A Well Rounded Fly Box by John McPherson

June 20, 2019

A Well Rounded Fly Box by John McPherson

 Occationally an angler will approach me while fishing to ask some advice on what the fish are eating. I'm more than happy to pass on info to others if they ask. Besides telling them some patterns that are hitting I will also go through their fly box with them and show them my boxes. Almost always, as soon as someone opens up their box I instantly see why they may be having a tough time. 

 Their fly box has a number of flies but it lacks a variety of patterns. I don't mean variety between species of bugs, I'm talking about having a variety of patterns within a certain group of bugs. For example; A lot of what I see in anglers boxes are three caddis of one pattern, then three mayfly of one pattern and then three stonefly of one pattern and so on and so on... Having at least a small collection of patterns within one species will always give you a much higher chance of catching fish. I have had many fishing days when I may have changed through four or five different caddis patterns before I found the one that is driving them crazy. It even happened this past weekend on the Firehole. The Western Sedge Caddis is hatching in abundance right now and there are so many flying you would think you could put on any caddis to cast to the risers. Out of five different Sedge patterns I tried on Saturday the fish only ate two of them. The other three patterns never were looked at by even one fish. When the PMD's began to hatch it was the same changing of a few patterns before I found "the one". If I didn't have some variety in my fly box I would have hooked into a lot less fish.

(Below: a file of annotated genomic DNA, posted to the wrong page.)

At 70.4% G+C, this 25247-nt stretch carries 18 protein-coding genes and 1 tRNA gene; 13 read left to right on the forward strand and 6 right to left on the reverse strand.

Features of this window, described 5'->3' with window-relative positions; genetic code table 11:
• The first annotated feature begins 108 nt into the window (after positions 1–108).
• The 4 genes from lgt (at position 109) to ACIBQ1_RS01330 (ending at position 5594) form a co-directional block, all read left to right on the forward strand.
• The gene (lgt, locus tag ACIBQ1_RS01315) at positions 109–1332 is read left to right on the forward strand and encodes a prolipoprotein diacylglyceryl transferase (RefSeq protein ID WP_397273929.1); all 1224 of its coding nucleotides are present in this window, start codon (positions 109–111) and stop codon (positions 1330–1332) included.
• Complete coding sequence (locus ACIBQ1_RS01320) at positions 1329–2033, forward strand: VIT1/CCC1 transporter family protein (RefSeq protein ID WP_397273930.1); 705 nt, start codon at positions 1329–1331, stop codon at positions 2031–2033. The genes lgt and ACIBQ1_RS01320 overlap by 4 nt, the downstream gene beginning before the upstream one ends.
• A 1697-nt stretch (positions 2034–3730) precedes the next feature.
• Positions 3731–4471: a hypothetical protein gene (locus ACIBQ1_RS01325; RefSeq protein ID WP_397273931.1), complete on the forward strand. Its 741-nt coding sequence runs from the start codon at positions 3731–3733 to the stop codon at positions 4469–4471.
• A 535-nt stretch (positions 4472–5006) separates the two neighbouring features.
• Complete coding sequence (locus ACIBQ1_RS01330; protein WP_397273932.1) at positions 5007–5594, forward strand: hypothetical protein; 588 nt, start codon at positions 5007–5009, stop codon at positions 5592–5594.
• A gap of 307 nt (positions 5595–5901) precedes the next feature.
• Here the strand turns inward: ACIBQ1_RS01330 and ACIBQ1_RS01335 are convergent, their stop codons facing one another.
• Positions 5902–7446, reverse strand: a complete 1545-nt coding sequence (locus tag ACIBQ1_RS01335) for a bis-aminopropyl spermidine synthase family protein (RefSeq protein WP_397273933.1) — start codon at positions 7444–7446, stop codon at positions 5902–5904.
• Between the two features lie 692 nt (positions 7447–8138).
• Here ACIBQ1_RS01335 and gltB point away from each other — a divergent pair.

There sometimes is one perticular thing that an angler will bring up when I advise them to buy a few more patterns the next time they are in a fly shop. "The cost of Flies" is usually the reason I'm given for only having a few flies to fish. Getting started in fly fishing can get expensive if you purchase some of the higher end rods and reels but the flies themselves are really pretty cheap. Compair the cost of a good Rapala for spin fishing to the cost of a standard fly. An average Rapala will cost you about $8.00, you can purchase three flies for the same price. It won't happen overnight but after two or three weekends you can fill a page in your fly box.

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